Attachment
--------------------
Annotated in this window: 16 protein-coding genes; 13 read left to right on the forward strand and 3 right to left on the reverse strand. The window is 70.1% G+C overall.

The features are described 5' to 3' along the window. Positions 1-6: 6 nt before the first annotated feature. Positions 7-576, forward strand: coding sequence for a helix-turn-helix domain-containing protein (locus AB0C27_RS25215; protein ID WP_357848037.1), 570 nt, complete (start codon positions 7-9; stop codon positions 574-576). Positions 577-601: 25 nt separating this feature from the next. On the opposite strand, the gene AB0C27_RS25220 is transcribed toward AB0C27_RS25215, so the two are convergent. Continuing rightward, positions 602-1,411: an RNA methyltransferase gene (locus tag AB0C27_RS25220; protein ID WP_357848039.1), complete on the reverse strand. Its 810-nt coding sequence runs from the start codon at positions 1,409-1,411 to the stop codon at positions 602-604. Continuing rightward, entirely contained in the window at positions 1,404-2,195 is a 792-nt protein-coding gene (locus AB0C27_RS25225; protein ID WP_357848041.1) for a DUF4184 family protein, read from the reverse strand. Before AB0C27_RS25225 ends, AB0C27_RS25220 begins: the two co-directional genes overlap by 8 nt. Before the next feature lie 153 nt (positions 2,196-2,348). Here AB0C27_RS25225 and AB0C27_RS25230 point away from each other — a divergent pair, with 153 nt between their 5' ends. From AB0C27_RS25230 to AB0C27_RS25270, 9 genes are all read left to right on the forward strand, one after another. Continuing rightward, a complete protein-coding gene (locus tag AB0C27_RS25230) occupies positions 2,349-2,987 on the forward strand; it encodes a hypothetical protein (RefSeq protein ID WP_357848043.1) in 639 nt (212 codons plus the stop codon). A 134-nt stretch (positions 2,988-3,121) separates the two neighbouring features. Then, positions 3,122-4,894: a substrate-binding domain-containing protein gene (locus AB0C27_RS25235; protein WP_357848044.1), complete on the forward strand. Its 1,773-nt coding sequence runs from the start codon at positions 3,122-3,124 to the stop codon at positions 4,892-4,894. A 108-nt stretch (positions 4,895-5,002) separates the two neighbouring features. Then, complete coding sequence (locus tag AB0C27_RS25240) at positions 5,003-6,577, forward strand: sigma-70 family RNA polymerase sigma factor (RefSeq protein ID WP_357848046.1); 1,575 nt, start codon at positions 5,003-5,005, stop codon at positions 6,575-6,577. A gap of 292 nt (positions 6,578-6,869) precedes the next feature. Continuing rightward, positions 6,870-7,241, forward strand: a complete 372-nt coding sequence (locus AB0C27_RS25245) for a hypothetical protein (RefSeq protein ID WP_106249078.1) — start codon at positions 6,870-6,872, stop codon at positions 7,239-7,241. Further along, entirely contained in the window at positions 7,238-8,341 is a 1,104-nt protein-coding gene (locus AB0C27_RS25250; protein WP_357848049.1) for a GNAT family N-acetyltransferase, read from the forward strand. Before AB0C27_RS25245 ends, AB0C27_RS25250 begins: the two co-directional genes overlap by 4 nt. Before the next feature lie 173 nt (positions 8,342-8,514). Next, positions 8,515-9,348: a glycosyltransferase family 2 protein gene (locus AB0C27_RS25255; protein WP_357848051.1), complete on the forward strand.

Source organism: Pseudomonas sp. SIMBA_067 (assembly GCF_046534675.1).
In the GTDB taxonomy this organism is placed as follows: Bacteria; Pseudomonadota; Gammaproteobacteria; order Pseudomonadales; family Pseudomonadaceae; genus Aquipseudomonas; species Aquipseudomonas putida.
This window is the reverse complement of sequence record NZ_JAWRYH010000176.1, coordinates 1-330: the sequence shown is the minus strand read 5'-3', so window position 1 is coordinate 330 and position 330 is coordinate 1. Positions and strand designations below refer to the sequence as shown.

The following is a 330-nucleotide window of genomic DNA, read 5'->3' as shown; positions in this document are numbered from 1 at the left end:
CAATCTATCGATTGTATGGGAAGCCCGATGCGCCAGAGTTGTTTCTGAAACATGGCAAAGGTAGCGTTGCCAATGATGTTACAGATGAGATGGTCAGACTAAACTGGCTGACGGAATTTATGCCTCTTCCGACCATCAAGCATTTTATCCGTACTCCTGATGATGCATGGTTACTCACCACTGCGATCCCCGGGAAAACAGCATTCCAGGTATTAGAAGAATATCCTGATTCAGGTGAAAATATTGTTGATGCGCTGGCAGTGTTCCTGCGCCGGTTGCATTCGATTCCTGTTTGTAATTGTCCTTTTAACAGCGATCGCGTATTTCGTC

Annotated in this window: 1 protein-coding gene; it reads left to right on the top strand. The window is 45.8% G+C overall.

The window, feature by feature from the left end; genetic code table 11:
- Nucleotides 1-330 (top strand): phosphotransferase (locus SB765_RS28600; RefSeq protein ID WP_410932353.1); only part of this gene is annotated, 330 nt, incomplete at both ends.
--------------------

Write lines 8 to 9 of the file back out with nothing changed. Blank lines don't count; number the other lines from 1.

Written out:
Annotated in this window: 1 protein-coding gene; it reads left to right on the top strand. The window is 45.8% G+C overall.

The window, feature by feature from the left end; genetic code table 11: